In this case, I want to refer to a concept that Lenin introduced: that of the useful idiot. It refers to people who do something by accident that gives comfort to those whom they normally oppose. I am afraid that some arguments against this proposal fall into that category. I know that my right hon. and hon. Friends who are advancing these arguments are not idiots, so I urge them to think hard, and possibly not to press the amendment.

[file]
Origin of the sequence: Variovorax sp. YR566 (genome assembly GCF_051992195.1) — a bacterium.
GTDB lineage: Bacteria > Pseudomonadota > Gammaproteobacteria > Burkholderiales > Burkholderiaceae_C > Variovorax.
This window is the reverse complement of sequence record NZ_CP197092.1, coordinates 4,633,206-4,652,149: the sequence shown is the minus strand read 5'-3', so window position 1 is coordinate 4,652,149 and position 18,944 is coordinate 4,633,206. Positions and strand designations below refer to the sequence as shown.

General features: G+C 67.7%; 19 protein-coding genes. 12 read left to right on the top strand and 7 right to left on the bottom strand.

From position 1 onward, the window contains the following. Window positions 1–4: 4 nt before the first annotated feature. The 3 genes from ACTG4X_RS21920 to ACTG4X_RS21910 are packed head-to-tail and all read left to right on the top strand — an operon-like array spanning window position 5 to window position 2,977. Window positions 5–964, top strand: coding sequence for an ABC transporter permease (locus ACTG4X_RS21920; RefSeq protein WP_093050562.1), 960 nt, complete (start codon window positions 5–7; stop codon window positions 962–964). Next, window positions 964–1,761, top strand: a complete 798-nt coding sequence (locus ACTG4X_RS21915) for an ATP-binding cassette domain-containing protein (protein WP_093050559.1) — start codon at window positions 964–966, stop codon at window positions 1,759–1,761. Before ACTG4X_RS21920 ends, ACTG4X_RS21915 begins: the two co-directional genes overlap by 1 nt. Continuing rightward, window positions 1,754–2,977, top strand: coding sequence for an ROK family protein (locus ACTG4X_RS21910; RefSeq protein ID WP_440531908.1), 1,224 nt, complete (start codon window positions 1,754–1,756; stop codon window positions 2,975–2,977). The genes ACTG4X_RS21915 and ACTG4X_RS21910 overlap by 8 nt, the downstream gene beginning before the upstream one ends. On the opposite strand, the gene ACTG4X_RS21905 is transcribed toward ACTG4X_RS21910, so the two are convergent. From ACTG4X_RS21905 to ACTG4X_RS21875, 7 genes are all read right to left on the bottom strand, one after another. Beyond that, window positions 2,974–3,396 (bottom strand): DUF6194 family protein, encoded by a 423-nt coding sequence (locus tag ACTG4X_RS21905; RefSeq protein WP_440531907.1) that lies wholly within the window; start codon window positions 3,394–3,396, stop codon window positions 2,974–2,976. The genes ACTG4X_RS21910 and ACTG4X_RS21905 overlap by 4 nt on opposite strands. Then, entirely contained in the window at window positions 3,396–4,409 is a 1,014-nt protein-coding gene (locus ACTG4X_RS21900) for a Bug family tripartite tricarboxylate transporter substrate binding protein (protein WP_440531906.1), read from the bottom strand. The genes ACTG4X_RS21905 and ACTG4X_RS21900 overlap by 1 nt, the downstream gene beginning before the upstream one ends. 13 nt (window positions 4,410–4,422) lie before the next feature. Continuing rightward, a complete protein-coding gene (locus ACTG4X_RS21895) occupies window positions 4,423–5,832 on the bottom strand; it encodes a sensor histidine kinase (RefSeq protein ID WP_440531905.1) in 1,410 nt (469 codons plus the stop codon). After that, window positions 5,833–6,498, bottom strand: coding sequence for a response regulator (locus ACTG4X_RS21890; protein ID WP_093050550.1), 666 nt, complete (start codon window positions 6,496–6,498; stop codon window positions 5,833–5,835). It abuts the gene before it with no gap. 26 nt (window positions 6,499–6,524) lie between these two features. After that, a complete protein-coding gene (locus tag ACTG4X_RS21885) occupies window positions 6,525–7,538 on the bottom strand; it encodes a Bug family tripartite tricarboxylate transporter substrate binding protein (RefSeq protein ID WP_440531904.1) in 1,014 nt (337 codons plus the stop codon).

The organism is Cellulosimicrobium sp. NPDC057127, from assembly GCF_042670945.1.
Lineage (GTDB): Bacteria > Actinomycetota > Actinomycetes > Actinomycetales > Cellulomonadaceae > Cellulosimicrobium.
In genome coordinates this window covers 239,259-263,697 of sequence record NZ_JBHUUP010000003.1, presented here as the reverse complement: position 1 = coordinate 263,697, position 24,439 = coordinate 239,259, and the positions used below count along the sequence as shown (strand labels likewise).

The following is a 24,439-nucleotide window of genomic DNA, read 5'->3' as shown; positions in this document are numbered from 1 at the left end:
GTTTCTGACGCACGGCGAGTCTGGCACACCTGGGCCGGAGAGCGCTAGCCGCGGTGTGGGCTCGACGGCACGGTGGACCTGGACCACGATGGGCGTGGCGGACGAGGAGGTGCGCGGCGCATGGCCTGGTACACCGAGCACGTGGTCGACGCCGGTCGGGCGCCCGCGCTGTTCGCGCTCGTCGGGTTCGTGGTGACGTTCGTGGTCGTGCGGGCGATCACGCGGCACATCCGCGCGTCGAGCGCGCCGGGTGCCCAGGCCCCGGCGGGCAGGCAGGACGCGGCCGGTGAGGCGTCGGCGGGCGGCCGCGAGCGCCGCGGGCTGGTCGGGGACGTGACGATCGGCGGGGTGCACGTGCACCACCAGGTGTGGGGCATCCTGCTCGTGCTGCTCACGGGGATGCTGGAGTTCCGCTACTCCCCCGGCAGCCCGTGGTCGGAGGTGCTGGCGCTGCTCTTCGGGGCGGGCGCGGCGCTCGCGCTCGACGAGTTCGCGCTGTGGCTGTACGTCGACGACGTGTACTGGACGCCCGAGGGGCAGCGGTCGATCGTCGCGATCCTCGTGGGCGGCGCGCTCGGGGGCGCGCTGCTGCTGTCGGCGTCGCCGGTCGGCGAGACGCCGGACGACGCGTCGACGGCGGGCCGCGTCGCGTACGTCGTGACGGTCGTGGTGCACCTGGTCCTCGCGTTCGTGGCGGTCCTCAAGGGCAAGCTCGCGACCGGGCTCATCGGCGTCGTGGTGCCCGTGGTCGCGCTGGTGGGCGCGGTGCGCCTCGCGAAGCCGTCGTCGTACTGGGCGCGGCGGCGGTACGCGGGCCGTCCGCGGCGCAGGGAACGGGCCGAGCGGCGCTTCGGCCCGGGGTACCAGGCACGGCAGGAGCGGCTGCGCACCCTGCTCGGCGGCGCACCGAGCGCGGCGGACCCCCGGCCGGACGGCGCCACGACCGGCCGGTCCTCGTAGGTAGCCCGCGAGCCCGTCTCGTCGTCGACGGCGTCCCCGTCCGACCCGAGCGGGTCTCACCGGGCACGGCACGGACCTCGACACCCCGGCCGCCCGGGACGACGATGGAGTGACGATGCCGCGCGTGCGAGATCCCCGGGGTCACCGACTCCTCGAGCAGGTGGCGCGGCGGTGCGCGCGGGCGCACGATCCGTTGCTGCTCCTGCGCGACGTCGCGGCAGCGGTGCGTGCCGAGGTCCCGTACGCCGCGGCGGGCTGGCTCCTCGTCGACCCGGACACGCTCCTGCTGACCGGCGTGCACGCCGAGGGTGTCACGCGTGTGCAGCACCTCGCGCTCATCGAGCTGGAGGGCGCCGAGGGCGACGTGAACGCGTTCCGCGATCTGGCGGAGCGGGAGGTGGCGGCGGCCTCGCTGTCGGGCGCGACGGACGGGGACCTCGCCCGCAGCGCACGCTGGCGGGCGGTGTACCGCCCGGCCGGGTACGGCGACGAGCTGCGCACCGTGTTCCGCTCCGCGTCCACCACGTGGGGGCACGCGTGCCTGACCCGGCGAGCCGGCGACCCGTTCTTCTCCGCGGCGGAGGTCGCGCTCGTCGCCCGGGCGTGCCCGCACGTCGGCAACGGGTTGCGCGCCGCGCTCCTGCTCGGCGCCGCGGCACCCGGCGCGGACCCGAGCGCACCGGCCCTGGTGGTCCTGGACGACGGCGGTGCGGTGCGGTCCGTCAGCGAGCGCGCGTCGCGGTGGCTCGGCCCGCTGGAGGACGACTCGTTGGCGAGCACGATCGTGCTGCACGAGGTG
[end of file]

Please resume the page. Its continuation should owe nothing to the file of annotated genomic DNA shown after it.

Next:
This kind of European co-operation in fighting serious crime and terrorism is essential in today’s dangerous world. It is to the European Union’s credit that it has devised a practical system to help keep people safer, and to the credit of the British Government that they have agreed to sign up to it. I hope that tonight the House will agree on that significant step forward in fighting terrorism and serious international crime.